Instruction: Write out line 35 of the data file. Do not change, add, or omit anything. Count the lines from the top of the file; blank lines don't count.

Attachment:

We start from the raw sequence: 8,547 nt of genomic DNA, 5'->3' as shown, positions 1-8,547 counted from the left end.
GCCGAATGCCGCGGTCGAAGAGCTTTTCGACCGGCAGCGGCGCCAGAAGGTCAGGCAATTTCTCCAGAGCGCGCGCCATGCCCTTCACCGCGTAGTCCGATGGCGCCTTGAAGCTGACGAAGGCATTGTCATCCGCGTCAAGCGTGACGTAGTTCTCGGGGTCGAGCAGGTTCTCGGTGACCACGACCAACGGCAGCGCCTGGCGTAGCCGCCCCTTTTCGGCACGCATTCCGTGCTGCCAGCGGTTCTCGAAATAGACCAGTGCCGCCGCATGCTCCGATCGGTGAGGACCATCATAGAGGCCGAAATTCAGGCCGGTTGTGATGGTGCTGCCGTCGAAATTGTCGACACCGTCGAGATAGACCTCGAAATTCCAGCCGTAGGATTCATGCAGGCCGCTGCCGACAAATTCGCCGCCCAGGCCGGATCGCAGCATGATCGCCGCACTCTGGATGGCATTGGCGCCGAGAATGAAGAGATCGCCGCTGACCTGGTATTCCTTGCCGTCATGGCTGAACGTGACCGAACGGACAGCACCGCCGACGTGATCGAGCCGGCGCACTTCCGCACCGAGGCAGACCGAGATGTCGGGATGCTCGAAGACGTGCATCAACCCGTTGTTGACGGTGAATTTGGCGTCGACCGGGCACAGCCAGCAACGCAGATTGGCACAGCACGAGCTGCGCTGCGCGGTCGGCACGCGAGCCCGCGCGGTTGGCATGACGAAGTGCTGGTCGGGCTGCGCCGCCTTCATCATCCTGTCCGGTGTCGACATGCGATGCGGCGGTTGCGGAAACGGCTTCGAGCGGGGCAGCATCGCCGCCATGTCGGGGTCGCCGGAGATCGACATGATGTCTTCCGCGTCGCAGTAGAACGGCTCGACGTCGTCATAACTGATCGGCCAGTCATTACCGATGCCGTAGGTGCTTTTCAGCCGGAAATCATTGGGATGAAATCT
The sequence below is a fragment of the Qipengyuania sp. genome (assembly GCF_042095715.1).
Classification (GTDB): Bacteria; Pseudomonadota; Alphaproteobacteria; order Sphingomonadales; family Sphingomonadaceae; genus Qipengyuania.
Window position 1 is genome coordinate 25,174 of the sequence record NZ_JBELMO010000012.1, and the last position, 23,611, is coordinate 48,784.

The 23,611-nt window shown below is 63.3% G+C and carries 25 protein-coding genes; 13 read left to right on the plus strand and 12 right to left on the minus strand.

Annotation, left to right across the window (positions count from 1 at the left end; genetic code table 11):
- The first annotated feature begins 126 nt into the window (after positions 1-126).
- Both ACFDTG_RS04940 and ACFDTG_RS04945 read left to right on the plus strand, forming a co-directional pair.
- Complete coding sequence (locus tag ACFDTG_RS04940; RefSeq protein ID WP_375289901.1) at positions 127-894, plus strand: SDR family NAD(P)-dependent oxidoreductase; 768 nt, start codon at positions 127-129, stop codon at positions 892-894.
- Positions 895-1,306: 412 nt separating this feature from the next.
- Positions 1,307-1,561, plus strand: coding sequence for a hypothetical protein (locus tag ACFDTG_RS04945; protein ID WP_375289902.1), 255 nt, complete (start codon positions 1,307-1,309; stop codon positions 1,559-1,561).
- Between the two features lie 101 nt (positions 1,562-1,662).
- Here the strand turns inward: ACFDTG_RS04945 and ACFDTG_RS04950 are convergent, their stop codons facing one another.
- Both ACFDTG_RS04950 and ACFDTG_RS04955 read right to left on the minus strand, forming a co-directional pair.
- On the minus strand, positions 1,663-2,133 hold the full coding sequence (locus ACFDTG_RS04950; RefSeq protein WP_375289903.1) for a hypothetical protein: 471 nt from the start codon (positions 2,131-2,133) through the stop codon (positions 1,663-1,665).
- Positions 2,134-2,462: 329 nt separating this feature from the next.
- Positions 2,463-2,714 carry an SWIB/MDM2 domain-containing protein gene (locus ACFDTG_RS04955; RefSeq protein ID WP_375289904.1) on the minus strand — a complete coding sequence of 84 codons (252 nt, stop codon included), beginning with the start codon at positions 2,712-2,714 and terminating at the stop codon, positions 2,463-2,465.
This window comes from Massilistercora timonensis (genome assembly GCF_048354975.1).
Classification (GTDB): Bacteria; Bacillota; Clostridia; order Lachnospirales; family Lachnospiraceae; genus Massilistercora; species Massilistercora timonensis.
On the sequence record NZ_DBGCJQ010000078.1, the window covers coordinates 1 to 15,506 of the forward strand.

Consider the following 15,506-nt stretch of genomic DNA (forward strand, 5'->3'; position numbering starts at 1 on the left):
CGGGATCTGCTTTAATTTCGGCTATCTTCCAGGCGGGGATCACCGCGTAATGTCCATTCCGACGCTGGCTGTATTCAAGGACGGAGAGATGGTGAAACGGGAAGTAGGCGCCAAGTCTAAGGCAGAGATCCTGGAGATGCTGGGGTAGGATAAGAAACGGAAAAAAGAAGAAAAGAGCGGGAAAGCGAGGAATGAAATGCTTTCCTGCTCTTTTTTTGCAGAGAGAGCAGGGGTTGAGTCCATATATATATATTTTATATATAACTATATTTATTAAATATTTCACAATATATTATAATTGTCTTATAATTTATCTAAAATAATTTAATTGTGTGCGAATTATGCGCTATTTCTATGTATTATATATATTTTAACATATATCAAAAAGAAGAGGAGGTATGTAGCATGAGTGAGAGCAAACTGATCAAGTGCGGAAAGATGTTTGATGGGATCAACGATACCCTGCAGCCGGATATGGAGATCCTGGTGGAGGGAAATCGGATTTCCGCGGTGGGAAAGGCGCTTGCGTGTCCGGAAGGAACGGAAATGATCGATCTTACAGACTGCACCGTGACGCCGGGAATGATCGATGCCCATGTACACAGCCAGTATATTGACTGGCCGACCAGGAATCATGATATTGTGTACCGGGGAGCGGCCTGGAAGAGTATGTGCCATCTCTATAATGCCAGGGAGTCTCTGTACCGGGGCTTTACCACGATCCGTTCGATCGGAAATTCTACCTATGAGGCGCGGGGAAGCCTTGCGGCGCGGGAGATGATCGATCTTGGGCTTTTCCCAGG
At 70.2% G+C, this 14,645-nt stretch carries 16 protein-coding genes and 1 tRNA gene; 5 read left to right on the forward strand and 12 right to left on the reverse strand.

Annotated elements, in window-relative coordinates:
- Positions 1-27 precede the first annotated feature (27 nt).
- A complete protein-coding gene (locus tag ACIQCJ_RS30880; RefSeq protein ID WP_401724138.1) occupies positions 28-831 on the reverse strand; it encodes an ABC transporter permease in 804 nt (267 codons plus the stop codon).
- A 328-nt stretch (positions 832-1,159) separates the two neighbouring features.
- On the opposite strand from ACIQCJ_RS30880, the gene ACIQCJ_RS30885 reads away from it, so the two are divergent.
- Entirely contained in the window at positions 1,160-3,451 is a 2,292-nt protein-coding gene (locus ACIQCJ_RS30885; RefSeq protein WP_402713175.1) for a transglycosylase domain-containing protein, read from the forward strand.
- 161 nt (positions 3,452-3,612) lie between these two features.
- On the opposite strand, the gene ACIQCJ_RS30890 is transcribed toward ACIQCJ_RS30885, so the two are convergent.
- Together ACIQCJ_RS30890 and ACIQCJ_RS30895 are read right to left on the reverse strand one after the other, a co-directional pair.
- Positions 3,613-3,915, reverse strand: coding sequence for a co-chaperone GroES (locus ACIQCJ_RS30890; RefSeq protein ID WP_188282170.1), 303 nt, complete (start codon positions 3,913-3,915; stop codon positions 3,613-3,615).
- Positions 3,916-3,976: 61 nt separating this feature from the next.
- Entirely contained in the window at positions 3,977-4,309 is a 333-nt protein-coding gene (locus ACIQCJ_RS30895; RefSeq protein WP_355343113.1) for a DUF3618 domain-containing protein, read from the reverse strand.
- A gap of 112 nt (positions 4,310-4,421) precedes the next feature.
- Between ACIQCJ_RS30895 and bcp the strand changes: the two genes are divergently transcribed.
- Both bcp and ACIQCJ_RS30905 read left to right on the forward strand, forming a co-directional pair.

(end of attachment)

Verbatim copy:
- Positions 3,916-3,976: 61 nt separating this feature from the next.